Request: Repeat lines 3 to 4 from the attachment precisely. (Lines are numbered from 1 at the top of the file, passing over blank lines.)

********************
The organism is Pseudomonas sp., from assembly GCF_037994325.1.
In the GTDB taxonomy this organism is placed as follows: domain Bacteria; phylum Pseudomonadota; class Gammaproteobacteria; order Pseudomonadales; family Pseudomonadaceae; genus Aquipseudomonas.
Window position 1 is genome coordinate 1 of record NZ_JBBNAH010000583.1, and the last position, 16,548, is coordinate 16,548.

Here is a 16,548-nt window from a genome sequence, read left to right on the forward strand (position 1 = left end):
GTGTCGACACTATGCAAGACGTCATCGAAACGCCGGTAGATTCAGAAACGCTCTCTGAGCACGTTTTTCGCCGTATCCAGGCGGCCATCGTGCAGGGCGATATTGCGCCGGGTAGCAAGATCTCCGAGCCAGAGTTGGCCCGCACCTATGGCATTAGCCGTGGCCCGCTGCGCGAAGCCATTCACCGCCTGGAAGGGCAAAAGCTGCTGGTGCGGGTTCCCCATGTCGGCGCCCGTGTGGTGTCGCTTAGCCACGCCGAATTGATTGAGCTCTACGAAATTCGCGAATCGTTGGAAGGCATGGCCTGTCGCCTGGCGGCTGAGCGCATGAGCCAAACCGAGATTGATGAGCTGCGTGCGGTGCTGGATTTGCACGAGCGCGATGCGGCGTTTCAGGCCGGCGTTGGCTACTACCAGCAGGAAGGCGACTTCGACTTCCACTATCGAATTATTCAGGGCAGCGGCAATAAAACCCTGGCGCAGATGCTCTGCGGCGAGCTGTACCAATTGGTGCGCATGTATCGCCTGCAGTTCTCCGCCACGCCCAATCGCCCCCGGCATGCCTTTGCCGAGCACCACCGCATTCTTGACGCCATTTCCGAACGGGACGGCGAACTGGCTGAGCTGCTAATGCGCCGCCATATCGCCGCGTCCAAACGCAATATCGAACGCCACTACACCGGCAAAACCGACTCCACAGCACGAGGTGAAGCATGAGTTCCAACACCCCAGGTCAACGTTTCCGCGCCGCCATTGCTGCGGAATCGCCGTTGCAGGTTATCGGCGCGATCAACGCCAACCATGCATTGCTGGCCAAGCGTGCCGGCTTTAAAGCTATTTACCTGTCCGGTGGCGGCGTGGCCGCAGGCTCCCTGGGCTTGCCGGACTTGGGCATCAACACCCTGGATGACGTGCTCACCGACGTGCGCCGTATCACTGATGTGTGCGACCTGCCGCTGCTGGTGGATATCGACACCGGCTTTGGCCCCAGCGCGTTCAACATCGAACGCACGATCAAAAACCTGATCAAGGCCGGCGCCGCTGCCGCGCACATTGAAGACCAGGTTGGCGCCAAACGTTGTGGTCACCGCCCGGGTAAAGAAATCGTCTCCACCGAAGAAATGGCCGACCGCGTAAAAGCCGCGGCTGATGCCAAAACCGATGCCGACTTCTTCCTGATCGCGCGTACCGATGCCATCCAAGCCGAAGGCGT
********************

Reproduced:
Window position 1 is genome coordinate 1 of record NZ_JBBNAH010000583.1, and the last position, 16,548, is coordinate 16,548.

Here is a 16,548-nt window from a genome sequence, read left to right on the forward strand (position 1 = left end):